The first line, "Some killers are born. Some killers are made. And sometimes the origin of desire for homicide is lost in the tangle of roots that make an ugly childhood and a dangerous youth, so that no one may ever know if the urge was inbred or induced," sounds like it has a real message or guide to the plot. But I found it was as long and dragged out as the story itself. The author's photo shows her looking either serious or angry, I'm not sure which. Or it may have been to alert the reader to some of the tough story her 1999 tale tells.
Dec 6, 2015 - 12:35:41 AM
Milt Gross Book Review: "Stories I Couldn't Tell While I Was a Pastor" by Bruce McIver
The book is a series of short stories, which reflect the writer's life. Some of them resembled my life in "the calling." Some of his stories are amusing, while some are a bit emotional. All seem to somehow convey the notion that everyone nearly worships a clergyman. This one lived in Texas but was from the Southeast. A few of his tales tell about his earlier home. Some of the tales are about his life after his wife passed away and his continuing relationship with his daughter.
Nov 29, 2015 - 5:43:11 AM
Milt Gross Book Review: "Alert" by James Patterson and Michael Ledwidge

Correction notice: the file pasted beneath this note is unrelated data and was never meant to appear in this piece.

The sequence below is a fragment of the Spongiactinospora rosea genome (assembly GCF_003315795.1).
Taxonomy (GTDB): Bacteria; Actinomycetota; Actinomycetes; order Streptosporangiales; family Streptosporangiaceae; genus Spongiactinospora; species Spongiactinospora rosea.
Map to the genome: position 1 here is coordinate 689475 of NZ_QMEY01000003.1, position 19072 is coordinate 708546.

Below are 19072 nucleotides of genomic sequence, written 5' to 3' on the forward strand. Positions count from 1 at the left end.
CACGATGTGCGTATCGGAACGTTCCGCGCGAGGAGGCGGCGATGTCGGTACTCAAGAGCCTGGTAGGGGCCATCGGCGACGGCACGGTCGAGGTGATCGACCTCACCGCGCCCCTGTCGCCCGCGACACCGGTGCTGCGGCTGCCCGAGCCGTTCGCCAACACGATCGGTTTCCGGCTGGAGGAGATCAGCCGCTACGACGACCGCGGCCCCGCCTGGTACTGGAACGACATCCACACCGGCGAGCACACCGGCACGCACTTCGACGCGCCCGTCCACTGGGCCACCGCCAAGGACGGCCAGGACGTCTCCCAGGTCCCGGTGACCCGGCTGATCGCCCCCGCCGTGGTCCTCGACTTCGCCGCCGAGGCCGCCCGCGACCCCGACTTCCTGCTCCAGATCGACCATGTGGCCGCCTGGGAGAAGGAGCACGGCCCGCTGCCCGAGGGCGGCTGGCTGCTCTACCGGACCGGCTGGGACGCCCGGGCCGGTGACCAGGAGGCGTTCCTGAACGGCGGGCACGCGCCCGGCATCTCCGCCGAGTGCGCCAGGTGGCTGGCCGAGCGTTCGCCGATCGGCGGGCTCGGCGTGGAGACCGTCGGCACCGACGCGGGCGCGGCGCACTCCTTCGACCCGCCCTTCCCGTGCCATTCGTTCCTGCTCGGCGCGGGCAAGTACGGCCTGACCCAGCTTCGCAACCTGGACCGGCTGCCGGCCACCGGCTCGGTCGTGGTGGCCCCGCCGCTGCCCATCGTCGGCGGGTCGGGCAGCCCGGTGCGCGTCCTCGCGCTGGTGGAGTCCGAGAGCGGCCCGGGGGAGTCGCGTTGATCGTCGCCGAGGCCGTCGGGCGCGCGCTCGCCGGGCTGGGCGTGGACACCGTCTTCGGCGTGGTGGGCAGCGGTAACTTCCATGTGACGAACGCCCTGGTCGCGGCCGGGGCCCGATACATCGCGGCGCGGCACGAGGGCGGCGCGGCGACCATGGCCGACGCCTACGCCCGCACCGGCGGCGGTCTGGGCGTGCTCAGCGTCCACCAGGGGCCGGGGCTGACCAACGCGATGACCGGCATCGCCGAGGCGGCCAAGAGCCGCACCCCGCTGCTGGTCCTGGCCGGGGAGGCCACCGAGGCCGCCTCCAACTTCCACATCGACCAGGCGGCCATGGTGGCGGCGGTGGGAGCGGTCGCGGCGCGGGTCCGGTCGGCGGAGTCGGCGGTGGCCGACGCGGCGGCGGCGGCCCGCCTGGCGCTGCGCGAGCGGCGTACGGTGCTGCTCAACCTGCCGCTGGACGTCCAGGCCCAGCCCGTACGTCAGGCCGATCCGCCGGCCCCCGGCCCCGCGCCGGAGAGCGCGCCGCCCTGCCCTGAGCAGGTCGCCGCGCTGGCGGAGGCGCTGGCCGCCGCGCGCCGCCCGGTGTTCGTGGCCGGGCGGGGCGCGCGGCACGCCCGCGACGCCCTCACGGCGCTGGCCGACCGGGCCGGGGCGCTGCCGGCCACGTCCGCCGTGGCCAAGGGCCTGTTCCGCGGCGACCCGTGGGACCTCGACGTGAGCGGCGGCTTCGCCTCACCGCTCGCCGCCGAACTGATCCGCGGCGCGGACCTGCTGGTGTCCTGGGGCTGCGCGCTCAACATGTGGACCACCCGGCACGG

It was the kind of mystery that holds my attention, especially since after while I stop looking for typos. Or I could describe this one as "riveting," which I'm fairly sure means the same thing as "holds my attention." "James Patterson (born March 22, 1947) is an American author. He is largely known for his novels about fictional psychologist Alex Cross, the protagonist of the Alex Cross series. Patterson also wrote the Michael Bennett, Women's Murder Club, Maximum Ride, Daniel X, and the Witch and Wizard series.
Nov 22, 2015 - 12:52:42 AM
Martha Stevens-David Book Review: "Raine's Rainbow Socks" by Richard Ditchburn
This short story is very well illustrated, very colorful and it should hold the attention of both the reader/parent and the child. The story is so well-done that it also makes the adult stop and think, about the colors of the rainbow and how to solve problems such as a child might encounter, all the while helping the child to learn how to think for themselves.
Nov 15, 2015 - 2:45:29 AM
Milt Gross Book Review: "Naked Greed" by Stuart Woods
Theft, murder, or perilous confrontation, I did find the story a bit hard to follow, legs on the cover, Maine, criminal toughs, and all. (Maybe I should have been sitting up instead of lying on the sofa.) Priced $18.31 on Amazon.com for the hardcover, which I read, $13.99 for the Kindle Edition, and $6.13 for "used or new" editions.
Nov 15, 2015 - 2:42:57 AM
Milt Gross Book Review: "Hellfire Canyon" by Max McCoy